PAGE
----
Sunday, September 25, 2016

Game log 25 September 2016: The Kobolds Strike

Dramatis personae

Caleb, wizard
Mayhem, barbarian (unconscious all session)
Ash, knight
Kim, thief
Kôstē, cleric (NPC)

Quid occurrit

Mayhem passed out from his wounds. Ash bore him back to town, where Kôstē healed him, though he still slept. They also brought back the heads of the two ogres they killed. Lord Méldon smiled, which shone even from behind his scarf, gave the gang 750 copper farthings.

With the gang's normal tracker, Mayhem, sleeping off an ogre-sized headache, Ash went out to try to find more tracks, but couldn't. Afterwards, everyone went bed, hoping to be rested for the night watch.

Kim, Ash, and Kôstē took that night watch with Méžalia again, and two militiamen: Vallîvos, a man with a forked beard, and Ulšêr, an older man with hair that looked a little too brown for his age. Sure enough, there was a strike: a bunch of kobolds came by the north wall. The heroes were on the top of the wall, and the kobolds made themselves known with arrows. Only Kôstē was hurt, however, and Kim and Ash tried shooting the kobolds back, with nothing doing.

Everyone had to work fast. Kôstē yelled, "Kobolds!" Kim nocked another arrow, while Ash dropped his bow, pulled out his sword, and moved hastily along the top of the wall. Kôstē moved fast to grab Ash's bow so she could shoot it, but she slipped and fell off the narrow wall, falling 15 feet to the village.

The kobolds made their way to the village gate but a few yards away, and Kim took a shot at the biggest kobold, who blocked her arrow with his shield. Ash moved nearer to the gate, while Kim tried to follow, but she also slipped, though she caught herself as she fell. From below, Kôstē stood, and groaned, "Oh, Mulch."

The kobolds all moved together against the door, trying to break the beam that held it shut. Ash moved down the ladder into the village to get ready with the guards to meet the kobolds. Kôstē drank a Minor Healing potion and limped into town while Kim tried to get up to take another shot.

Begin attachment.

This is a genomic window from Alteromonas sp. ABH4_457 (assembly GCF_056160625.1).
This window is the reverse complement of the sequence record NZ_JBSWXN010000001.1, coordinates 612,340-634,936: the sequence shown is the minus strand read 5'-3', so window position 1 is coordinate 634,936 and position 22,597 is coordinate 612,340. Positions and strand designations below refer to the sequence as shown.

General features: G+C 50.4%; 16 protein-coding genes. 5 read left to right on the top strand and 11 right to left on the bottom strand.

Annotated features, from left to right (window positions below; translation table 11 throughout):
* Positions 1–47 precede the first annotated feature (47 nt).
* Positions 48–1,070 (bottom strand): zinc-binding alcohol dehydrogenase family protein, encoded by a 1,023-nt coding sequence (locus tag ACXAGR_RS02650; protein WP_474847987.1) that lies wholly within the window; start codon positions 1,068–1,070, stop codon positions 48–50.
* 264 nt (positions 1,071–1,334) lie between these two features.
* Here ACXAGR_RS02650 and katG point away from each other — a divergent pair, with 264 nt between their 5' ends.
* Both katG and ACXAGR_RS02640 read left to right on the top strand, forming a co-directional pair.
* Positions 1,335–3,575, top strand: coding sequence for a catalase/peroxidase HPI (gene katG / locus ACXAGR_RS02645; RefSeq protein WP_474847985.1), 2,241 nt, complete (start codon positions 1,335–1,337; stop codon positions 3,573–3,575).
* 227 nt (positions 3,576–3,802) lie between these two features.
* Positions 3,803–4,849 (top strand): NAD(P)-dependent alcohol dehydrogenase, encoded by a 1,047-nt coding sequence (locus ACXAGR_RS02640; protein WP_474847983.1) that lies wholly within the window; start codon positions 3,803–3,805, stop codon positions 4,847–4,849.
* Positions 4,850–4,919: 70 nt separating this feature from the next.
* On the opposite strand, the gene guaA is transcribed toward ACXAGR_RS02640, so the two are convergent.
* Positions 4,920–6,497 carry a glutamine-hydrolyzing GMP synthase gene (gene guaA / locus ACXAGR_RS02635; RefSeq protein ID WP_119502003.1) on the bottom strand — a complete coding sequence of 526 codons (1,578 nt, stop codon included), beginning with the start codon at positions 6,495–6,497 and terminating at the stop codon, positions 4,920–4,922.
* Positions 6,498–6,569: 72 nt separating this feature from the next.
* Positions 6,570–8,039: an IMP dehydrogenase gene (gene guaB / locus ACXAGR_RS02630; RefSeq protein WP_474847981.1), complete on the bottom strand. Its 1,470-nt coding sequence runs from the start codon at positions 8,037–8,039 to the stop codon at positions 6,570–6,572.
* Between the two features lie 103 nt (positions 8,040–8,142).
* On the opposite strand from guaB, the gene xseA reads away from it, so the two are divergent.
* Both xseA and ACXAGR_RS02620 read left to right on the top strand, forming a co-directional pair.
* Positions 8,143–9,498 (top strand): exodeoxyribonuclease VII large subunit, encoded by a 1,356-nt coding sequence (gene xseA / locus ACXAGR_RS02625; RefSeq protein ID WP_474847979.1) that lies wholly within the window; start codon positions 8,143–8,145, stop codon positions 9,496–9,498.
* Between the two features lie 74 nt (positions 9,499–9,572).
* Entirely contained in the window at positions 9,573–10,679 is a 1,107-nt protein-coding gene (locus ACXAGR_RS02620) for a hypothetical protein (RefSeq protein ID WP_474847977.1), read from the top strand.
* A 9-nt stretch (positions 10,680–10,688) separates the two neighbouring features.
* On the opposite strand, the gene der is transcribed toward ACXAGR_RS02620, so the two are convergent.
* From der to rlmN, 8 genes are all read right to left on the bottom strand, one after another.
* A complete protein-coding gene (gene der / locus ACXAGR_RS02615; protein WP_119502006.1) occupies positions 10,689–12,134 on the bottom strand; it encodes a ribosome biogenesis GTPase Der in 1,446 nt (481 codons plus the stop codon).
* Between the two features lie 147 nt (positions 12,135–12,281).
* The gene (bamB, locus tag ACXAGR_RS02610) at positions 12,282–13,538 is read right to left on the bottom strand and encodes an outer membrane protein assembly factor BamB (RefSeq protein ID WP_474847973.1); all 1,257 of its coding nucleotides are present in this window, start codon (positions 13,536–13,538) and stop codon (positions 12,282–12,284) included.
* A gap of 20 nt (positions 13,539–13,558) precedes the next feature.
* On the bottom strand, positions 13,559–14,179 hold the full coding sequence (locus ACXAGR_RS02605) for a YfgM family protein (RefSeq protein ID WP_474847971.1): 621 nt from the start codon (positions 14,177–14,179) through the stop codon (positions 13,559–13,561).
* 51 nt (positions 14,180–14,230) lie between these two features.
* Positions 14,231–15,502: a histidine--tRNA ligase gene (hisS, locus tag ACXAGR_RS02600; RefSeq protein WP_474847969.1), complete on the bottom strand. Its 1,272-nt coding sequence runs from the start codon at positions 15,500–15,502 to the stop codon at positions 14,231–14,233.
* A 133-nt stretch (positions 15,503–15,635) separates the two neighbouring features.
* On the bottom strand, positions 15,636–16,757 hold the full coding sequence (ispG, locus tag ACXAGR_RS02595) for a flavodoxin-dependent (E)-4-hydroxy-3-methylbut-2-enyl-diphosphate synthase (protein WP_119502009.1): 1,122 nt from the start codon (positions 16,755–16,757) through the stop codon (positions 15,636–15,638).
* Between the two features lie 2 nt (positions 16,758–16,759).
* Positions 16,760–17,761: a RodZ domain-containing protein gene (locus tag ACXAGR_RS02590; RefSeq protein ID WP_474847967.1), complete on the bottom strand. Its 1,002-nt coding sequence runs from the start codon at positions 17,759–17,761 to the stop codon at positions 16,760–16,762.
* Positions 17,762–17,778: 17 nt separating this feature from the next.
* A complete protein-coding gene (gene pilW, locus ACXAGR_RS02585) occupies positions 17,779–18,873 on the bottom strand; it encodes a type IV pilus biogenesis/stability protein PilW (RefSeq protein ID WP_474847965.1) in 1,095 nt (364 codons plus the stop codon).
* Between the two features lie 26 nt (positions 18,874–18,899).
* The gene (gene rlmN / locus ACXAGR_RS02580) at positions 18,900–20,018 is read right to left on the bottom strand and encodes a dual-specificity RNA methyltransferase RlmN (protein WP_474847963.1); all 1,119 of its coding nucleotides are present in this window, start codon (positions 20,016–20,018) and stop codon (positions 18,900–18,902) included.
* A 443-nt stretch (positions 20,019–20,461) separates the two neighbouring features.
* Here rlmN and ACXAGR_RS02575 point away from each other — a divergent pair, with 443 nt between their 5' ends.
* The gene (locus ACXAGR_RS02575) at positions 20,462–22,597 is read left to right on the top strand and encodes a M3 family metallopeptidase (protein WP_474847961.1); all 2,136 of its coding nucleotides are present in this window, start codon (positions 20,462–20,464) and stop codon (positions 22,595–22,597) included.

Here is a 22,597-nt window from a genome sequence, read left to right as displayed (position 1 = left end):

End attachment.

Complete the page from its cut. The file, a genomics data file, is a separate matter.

Right before the kobolds battered down the door, Caleb made his way to the gate. When Ash told him the kobolds were ramming the gate, Caleb cast a Blast Ball. The kobolds burst through, and Kim put an arrow into the back of a kobold, which did nothing to him.

The guards heroes traded blows with the kobolds, and Ash felled one. Caleb lobbed his Blast Ball, but threw it too far, so it only singed a few kobolds through their armor. Méžalia took down a kobold, while Caleb cast another Blast Ball, hoping to get the kobolds before they broke through the wall of men.

The kobolds and men traded blows. Kim let loose another arrow that stuck in the armor of a kobold, and Caleb got off his Blast Ball. This one wasn't his best either, but it burnt enough kobolds for them to break and run. He got off one more as the kobolds were fleeing, but it wasn't his best, and wasn't hot enough to take down another kobold.

Res aliae

We got started late since we had to find a new table. The gaming store was holding a card tournament of some kind, so we had to walk to the apartment of one of our players. I hadn't realized how much better shape I am in than my players, so a walk of a mile and a half was nothing for me, while for my players, it was grueling. My apartment was filled with kids and their lethal toys, and even that shorter walk was tough on them.

I keep forgetting to work Weirdness Magnet into a session. I'll tie a string around my finger next time.

Friday, September 16, 2016

Resting in the dungeon

Over at Tenkar's Tavern, the Tagblatt of the OSR, there was a link to the Basic & Expert Dungeon Master Tools. Great little site, and I'm sure I'll be using it when I get my girls and some of their friends in a D&D game sometime this fall. (Note to Tony Bravo: can you add the wilderness encounters from the Expert Set to the Wandering Monster Encounter Generator?) But going through the Dungeon Turn Tracker, I noticed something I hadn't spotted in almost 30 years of playing D&D:

Once an hour, or every sixth turn, the party must rest. If it does not, it is -1 to attack and damage rolls.

Upon seeing this, I opened my PDF copy of Moldvay Basic and did a search for "rest." Lo and behold, I found this on page B19, next to last graf on the page:
RESTING: After moving for 5 turns, the party must rest for 1 turn. One turn in 6 (one each hour of the adventure) must be spent resting. If characters do not rest, they have a penalty of -1 on all "to hit" and damage rolls until they do rest. 
Sum' bitch. I'll blame the fact that I started with a kitbash of Mentzer Basic and the AD&D Players Handbook for missing this one.